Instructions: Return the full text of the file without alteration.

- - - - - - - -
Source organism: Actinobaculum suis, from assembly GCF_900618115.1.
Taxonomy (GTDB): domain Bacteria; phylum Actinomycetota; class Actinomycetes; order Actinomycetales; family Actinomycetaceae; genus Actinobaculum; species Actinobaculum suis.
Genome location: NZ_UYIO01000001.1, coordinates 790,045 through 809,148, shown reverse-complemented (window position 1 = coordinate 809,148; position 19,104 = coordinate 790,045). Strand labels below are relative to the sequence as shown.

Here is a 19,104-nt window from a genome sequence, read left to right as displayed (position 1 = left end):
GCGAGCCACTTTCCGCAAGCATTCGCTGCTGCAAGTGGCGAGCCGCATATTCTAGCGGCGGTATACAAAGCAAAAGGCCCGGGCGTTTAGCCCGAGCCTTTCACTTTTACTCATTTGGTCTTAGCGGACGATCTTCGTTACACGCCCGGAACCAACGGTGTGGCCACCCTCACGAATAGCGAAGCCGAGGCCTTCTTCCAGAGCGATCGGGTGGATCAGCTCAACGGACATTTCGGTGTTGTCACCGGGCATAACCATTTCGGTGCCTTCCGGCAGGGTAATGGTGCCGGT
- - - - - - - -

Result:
Source organism: Actinobaculum suis, from assembly GCF_900618115.1.
Taxonomy (GTDB): domain Bacteria; phylum Actinomycetota; class Actinomycetes; order Actinomycetales; family Actinomycetaceae; genus Actinobaculum; species Actinobaculum suis.
Genome location: NZ_UYIO01000001.1, coordinates 790,045 through 809,148, shown reverse-complemented (window position 1 = coordinate 809,148; position 19,104 = coordinate 790,045). Strand labels below are relative to the sequence as shown.

Here is a 19,104-nt window from a genome sequence, read left to right as displayed (position 1 = left end):
GCGAGCCACTTTCCGCAAGCATTCGCTGCTGCAAGTGGCGAGCCGCATATTCTAGCGGCGGTATACAAAGCAAAAGGCCCGGGCGTTTAGCCCGAGCCTTTCACTTTTACTCATTTGGTCTTAGCGGACGATCTTCGTTACACGCCCGGAACCAACGGTGTGGCCACCCTCACGAATAGCGAAGCCGAGGCCTTCTTCCAGAGCGATCGGGTGGATCAGCTCAACGGACATTTCGGTGTTGTCACCGGGCATAACCATTTCGGTGCCTTCCGGCAGGGTAATGGTGCCGGT